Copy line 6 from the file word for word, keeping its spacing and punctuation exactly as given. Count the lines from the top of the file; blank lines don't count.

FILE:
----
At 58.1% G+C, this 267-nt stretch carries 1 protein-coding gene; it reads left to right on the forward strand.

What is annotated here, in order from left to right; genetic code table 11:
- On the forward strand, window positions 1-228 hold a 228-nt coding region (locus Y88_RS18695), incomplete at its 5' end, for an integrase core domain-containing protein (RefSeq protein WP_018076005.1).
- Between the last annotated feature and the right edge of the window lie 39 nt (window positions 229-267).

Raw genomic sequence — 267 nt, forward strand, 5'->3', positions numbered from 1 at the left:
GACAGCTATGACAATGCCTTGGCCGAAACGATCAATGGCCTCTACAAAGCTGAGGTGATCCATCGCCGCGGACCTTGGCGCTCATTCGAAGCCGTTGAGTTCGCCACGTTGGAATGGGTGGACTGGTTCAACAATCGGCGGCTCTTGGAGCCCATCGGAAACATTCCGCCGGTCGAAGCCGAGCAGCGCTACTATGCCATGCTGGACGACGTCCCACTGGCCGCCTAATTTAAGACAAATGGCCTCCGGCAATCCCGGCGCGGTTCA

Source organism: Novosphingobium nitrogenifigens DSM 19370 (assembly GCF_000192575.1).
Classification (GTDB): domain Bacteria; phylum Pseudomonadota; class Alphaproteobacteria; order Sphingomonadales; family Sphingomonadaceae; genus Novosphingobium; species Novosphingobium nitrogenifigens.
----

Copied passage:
GACAGCTATGACAATGCCTTGGCCGAAACGATCAATGGCCTCTACAAAGCTGAGGTGATCCATCGCCGCGGACCTTGGCGCTCATTCGAAGCCGTTGAGTTCGCCACGTTGGAATGGGTGGACTGGTTCAACAATCGGCGGCTCTTGGAGCCCATCGGAAACATTCCGCCGGTCGAAGCCGAGCAGCGCTACTATGCCATGCTGGACGACGTCCCACTGGCCGCCTAATTTAAGACAAATGGCCTCCGGCAATCCCGGCGCGGTTCA